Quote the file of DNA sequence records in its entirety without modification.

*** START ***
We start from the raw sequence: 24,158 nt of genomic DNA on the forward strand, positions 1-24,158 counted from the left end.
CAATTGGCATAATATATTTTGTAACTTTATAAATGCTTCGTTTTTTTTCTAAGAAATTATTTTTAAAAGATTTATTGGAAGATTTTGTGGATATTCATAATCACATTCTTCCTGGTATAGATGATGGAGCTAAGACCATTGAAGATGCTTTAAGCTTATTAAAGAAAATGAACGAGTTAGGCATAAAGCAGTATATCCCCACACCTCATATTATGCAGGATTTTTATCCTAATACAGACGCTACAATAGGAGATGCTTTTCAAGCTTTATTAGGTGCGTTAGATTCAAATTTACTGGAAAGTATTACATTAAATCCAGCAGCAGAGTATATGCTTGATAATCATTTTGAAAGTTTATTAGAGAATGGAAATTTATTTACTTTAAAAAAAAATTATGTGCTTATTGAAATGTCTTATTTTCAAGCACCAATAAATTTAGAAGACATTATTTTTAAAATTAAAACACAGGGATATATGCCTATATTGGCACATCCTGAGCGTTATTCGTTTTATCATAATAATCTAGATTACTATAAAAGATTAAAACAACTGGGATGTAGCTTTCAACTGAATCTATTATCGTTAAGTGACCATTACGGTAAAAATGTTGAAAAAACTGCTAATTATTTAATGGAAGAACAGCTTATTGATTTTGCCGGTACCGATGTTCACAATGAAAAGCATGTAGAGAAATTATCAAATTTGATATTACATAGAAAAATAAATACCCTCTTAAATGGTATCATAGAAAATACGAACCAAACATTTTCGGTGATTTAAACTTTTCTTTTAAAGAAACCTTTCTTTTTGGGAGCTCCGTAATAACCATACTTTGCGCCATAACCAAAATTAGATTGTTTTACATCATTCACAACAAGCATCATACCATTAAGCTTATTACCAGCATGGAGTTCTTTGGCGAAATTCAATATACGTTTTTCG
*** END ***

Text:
We start from the raw sequence: 24,158 nt of genomic DNA on the forward strand, positions 1-24,158 counted from the left end.
CAATTGGCATAATATATTTTGTAACTTTATAAATGCTTCGTTTTTTTTCTAAGAAATTATTTTTAAAAGATTTATTGGAAGATTTTGTGGATATTCATAATCACATTCTTCCTGGTATAGATGATGGAGCTAAGACCATTGAAGATGCTTTAAGCTTATTAAAGAAAATGAACGAGTTAGGCATAAAGCAGTATATCCCCACACCTCATATTATGCAGGATTTTTATCCTAATACAGACGCTACAATAGGAGATGCTTTTCAAGCTTTATTAGGTGCGTTAGATTCAAATTTACTGGAAAGTATTACATTAAATCCAGCAGCAGAGTATATGCTTGATAATCATTTTGAAAGTTTATTAGAGAATGGAAATTTATTTACTTTAAAAAAAAATTATGTGCTTATTGAAATGTCTTATTTTCAAGCACCAATAAATTTAGAAGACATTATTTTTAAAATTAAAACACAGGGATATATGCCTATATTGGCACATCCTGAGCGTTATTCGTTTTATCATAATAATCTAGATTACTATAAAAGATTAAAACAACTGGGATGTAGCTTTCAACTGAATCTATTATCGTTAAGTGACCATTACGGTAAAAATGTTGAAAAAACTGCTAATTATTTAATGGAAGAACAGCTTATTGATTTTGCCGGTACCGATGTTCACAATGAAAAGCATGTAGAGAAATTATCAAATTTGATATTACATAGAAAAATAAATACCCTCTTAAATGGTATCATAGAAAATACGAACCAAACATTTTCGGTGATTTAAACTTTTCTTTTAAAGAAACCTTTCTTTTTGGGAGCTCCGTAATAACCATACTTTGCGCCATAACCAAAATTAGATTGTTTTACATCATTCACAACAAGCATCATACCATTAAGCTTATTACCAGCATGGAGTTCTTTGGCGAAATTCAATATACGTTTTTCG